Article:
Stone spoke on the "Hazards of Wireless Telegraphy Installations" and brought out the fact that the chief hazard in connection with wireless telegraphy was due to the increasing of the potential of adjacent electric wires in the vicinity of the wireless headquarters.[6]

At the annual meeting of the Institute of Radio Engineers, held at Columbia University on January 6, the election of the following officers for 1915 was announced: president, John Stone Stone. The Institute held its regular meeting at Columbia University, New York, on February 3. Stone delivered a presidential address and a paper on "The Effect of the Spark on the Oscillations of an Electrical Circuit". The paper described the theory of oscillating circuits having sources of both linear and logarithmic decrements within themselves. Among those who discussed the paper was Jonathan Zenneck, of Germany.[7] In March 1915, Stone discussed Edwin H. Armstrong's paper on "Recent Developments in the Audion Receiver" and spoke of some early work with amplifiers[7][8]

Once married and divorced, Stone died in San Diego, California on May 20, 1943 and is buried in Mt. Hope cemetery alongside his mother Jeanne Stone and sister Egypta Stone Wilson.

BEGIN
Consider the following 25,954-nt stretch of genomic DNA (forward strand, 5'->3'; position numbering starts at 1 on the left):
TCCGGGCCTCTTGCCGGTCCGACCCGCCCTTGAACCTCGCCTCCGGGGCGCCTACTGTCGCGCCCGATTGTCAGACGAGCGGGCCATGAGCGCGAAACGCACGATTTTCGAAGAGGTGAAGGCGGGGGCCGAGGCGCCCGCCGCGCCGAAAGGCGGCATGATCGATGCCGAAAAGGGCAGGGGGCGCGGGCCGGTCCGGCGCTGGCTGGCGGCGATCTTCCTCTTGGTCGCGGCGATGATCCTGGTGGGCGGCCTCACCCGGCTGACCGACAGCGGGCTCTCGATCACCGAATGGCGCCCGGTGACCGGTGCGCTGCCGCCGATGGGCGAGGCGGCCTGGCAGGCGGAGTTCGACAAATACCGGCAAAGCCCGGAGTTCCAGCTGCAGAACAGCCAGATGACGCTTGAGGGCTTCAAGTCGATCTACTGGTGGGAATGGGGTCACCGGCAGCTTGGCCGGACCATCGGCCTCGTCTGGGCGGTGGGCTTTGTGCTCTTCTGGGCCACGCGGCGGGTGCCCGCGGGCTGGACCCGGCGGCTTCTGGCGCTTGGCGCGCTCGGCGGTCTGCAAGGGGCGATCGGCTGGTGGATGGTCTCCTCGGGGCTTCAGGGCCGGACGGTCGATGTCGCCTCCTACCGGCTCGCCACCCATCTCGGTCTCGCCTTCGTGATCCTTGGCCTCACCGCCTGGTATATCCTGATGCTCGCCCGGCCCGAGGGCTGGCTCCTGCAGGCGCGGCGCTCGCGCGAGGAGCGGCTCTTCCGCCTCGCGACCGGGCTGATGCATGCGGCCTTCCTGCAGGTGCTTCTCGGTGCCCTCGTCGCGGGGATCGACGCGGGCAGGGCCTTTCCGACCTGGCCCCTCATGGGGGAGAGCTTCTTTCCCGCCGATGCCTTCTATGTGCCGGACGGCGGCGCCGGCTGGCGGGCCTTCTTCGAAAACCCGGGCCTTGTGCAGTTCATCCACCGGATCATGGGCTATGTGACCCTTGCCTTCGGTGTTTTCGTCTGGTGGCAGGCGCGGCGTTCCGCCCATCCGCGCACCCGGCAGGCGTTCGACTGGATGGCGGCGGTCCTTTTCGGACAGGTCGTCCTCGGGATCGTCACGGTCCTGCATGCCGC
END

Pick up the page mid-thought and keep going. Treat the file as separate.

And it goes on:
Other activities[edit]

Among his political and American activities, he was as a member of the American Defense Society's Board of Trustees. He was also a fellow of the American Academy of Arts and Sciences, a fellow of the American Association for the Advancement of Science; past president and vice-president of the Society of Wireless Telegraph Engineers; vice-president of the Wireless Telegraph Association of America; member of the American Electrochemical Society; Associate of the American Institute of Electrical Engineers; member of the Society of Arts of the Massachusetts Institute of Technology; member of the Mathematical and Physical Club; the Alpha Delta Phi Fraternity,[9] the Johns Hopkins Alumni Association of New England and of the Aztec Club of 1847; the St. Botolph, Technology and Papyrus clubs of Boston, the National Arts Club of New York, and the Army and Navy, and Cosmos clubs of Washington, DC.[4]